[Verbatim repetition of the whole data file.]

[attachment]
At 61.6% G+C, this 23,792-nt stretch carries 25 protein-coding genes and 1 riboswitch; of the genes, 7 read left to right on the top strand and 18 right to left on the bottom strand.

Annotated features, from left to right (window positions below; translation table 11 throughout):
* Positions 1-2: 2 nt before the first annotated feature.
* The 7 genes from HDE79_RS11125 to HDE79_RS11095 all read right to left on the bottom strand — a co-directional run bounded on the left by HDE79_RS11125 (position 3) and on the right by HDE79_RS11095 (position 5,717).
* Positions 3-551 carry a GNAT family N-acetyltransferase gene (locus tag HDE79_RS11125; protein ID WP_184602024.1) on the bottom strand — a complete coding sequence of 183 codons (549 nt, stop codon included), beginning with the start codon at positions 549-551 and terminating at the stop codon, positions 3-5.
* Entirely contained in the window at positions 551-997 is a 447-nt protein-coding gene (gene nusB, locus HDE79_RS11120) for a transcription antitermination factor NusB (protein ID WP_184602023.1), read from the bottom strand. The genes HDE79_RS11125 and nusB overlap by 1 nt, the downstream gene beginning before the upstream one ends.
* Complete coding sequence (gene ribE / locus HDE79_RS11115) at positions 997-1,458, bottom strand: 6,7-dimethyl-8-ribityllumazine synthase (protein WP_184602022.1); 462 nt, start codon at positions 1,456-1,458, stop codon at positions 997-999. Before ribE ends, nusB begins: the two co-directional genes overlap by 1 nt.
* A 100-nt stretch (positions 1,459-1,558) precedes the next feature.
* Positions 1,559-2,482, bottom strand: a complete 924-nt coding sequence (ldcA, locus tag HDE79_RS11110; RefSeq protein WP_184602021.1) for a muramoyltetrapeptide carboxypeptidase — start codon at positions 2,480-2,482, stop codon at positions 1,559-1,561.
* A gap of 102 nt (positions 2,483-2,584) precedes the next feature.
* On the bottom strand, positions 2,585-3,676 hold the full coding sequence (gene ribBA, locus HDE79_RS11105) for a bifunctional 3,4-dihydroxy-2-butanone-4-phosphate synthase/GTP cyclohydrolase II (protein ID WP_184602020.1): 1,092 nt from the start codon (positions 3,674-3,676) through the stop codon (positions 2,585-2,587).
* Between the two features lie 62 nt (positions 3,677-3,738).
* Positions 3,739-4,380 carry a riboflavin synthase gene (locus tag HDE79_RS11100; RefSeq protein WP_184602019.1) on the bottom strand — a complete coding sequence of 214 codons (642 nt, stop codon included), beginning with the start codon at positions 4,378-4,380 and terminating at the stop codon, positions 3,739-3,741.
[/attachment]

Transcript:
At 61.6% G+C, this 23,792-nt stretch carries 25 protein-coding genes and 1 riboswitch; of the genes, 7 read left to right on the top strand and 18 right to left on the bottom strand.

Annotated features, from left to right (window positions below; translation table 11 throughout):
* Positions 1-2: 2 nt before the first annotated feature.
* The 7 genes from HDE79_RS11125 to HDE79_RS11095 all read right to left on the bottom strand — a co-directional run bounded on the left by HDE79_RS11125 (position 3) and on the right by HDE79_RS11095 (position 5,717).
* Positions 3-551 carry a GNAT family N-acetyltransferase gene (locus tag HDE79_RS11125; protein ID WP_184602024.1) on the bottom strand — a complete coding sequence of 183 codons (549 nt, stop codon included), beginning with the start codon at positions 549-551 and terminating at the stop codon, positions 3-5.
* Entirely contained in the window at positions 551-997 is a 447-nt protein-coding gene (gene nusB, locus HDE79_RS11120) for a transcription antitermination factor NusB (protein ID WP_184602023.1), read from the bottom strand. The genes HDE79_RS11125 and nusB overlap by 1 nt, the downstream gene beginning before the upstream one ends.
* Complete coding sequence (gene ribE / locus HDE79_RS11115) at positions 997-1,458, bottom strand: 6,7-dimethyl-8-ribityllumazine synthase (protein WP_184602022.1); 462 nt, start codon at positions 1,456-1,458, stop codon at positions 997-999. Before ribE ends, nusB begins: the two co-directional genes overlap by 1 nt.
* A 100-nt stretch (positions 1,459-1,558) precedes the next feature.
* Positions 1,559-2,482, bottom strand: a complete 924-nt coding sequence (ldcA, locus tag HDE79_RS11110; RefSeq protein WP_184602021.1) for a muramoyltetrapeptide carboxypeptidase — start codon at positions 2,480-2,482, stop codon at positions 1,559-1,561.
* A gap of 102 nt (positions 2,483-2,584) precedes the next feature.
* On the bottom strand, positions 2,585-3,676 hold the full coding sequence (gene ribBA, locus HDE79_RS11105) for a bifunctional 3,4-dihydroxy-2-butanone-4-phosphate synthase/GTP cyclohydrolase II (protein ID WP_184602020.1): 1,092 nt from the start codon (positions 3,674-3,676) through the stop codon (positions 2,585-2,587).
* Between the two features lie 62 nt (positions 3,677-3,738).
* Positions 3,739-4,380 carry a riboflavin synthase gene (locus tag HDE79_RS11100; RefSeq protein WP_184602019.1) on the bottom strand — a complete coding sequence of 214 codons (642 nt, stop codon included), beginning with the start codon at positions 4,378-4,380 and terminating at the stop codon, positions 3,739-3,741.